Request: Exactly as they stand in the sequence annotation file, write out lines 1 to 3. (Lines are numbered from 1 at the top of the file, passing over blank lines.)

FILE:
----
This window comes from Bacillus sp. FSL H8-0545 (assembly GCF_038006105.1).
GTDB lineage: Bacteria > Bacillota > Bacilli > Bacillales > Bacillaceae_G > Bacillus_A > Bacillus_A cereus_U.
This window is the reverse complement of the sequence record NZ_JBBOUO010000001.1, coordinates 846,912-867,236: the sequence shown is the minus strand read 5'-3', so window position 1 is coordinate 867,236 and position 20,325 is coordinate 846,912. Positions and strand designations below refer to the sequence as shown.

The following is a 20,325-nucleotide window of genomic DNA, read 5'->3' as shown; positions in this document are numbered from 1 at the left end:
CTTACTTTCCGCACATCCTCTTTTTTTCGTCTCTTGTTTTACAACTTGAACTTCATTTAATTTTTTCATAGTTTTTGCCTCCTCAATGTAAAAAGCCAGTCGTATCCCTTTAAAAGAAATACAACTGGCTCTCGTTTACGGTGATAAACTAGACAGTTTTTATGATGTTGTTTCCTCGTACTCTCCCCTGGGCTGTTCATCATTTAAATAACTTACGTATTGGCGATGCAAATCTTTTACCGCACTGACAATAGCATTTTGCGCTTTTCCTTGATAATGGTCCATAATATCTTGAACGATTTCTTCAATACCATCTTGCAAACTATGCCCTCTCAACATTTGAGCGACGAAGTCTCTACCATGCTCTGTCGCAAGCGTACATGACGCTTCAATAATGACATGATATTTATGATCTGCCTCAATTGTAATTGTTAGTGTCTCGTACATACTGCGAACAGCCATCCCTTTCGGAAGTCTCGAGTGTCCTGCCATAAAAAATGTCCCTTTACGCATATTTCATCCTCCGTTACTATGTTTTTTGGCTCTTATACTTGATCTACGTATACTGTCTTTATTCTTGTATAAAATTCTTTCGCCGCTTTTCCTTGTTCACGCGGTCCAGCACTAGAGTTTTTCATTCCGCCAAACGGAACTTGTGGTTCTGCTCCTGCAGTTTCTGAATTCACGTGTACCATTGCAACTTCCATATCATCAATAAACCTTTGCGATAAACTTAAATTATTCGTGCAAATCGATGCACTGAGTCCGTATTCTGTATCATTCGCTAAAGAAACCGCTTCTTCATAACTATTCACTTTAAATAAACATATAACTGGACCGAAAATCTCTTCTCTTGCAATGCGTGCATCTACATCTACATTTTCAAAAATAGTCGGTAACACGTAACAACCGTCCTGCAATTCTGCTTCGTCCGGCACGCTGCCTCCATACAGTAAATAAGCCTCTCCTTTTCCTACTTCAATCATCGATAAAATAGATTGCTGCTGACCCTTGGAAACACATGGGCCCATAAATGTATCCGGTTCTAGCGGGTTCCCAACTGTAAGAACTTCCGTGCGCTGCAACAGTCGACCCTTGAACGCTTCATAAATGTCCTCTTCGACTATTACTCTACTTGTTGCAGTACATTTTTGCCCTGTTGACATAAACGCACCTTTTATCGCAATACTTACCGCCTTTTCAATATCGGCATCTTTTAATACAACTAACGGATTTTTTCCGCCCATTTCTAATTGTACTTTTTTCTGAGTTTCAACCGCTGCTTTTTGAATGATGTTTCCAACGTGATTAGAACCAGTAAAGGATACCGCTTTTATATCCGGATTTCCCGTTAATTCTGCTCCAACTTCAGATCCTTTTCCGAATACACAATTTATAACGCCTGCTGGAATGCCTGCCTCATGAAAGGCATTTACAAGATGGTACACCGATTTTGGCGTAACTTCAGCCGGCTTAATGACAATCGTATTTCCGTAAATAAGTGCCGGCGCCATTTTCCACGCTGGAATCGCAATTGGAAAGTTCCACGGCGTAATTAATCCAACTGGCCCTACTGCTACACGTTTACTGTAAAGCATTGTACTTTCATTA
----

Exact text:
This window comes from Bacillus sp. FSL H8-0545 (assembly GCF_038006105.1).
GTDB lineage: Bacteria > Bacillota > Bacilli > Bacillales > Bacillaceae_G > Bacillus_A > Bacillus_A cereus_U.
This window is the reverse complement of the sequence record NZ_JBBOUO010000001.1, coordinates 846,912-867,236: the sequence shown is the minus strand read 5'-3', so window position 1 is coordinate 867,236 and position 20,325 is coordinate 846,912. Positions and strand designations below refer to the sequence as shown.